Enron executives thought the firm was the victim of a witch hunt when stories broke about its financial problems, company founder Kenneth Lay has said.
Speaking during his second day in the witness box, Mr Lay reiterated that he thought Enron’s finances were healthy.
Mr Lay has been accused of hiding the losses and lying to boost the company’s share price. Mr Lay claims that former finance chief Andrew Fastow was behind the fraud.
The problems at Enron were being probed by the Wall Street Journal, which asked the company to comment on partnerships that had been set up by Mr Fastow.
Mr Lay said that he was talked out of replying to the newspaper’s questions by Enron’s public relations team, even though it was against his better judgement.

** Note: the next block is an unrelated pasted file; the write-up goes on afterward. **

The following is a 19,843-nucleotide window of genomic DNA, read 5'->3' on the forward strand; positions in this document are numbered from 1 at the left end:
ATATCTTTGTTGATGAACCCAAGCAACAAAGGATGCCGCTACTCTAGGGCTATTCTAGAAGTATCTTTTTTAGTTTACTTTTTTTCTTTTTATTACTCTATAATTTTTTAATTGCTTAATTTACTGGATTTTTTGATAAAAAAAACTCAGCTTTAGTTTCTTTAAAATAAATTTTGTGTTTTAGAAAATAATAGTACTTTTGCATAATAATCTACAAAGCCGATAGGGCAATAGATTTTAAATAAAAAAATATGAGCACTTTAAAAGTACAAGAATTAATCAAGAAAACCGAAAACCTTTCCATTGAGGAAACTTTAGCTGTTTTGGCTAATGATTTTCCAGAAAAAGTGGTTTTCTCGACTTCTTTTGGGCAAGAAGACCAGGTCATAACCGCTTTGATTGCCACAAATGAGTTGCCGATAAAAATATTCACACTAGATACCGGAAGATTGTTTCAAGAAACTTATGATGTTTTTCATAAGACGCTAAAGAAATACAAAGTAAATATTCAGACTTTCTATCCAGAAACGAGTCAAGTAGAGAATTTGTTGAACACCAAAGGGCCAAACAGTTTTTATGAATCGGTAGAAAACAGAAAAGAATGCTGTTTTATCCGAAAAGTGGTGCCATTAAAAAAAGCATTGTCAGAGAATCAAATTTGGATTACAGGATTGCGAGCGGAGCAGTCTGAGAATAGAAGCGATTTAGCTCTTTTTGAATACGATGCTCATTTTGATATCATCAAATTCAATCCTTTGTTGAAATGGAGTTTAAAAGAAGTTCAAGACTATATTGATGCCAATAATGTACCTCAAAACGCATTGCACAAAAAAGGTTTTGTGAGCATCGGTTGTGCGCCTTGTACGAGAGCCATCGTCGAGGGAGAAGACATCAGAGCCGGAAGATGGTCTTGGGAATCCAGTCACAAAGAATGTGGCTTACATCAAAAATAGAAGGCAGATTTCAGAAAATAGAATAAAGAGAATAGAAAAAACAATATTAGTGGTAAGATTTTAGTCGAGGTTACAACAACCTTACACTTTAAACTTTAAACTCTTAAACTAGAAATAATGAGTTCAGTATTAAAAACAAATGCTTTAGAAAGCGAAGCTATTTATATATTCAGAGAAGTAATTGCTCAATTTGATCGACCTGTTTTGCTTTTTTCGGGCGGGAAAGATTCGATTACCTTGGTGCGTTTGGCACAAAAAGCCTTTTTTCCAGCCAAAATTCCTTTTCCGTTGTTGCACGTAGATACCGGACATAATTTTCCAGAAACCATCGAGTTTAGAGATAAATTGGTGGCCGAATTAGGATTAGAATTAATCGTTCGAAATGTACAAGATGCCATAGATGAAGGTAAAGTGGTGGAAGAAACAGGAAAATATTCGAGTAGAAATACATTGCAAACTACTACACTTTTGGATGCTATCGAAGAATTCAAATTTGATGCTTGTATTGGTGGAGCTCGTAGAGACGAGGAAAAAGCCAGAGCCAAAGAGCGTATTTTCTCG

“My policy had always been it’s better to talk to the press than not talk to the press,” Mr Lay told jurors. “At least try to get your viewpoint across and let them at least consider it.”
However, Enron felt that the newspaper was asking biased questions.
“We thought in fact the Wall Street Journal was on a witch hunt,” Mr Lay said on Tuesday in the Houston court room. “We didn’t have any information that Mr Fastow had done anything inappropriate.”
The partnerships had in fact been used to hide massive losses, and the subsequent investigation and scrutiny was a key factor in Enron’s collapse.
Mr Lay has been arguing that Enron’s problems were as much about a sudden credit crunch and loss of investor confidence as it was about fraud.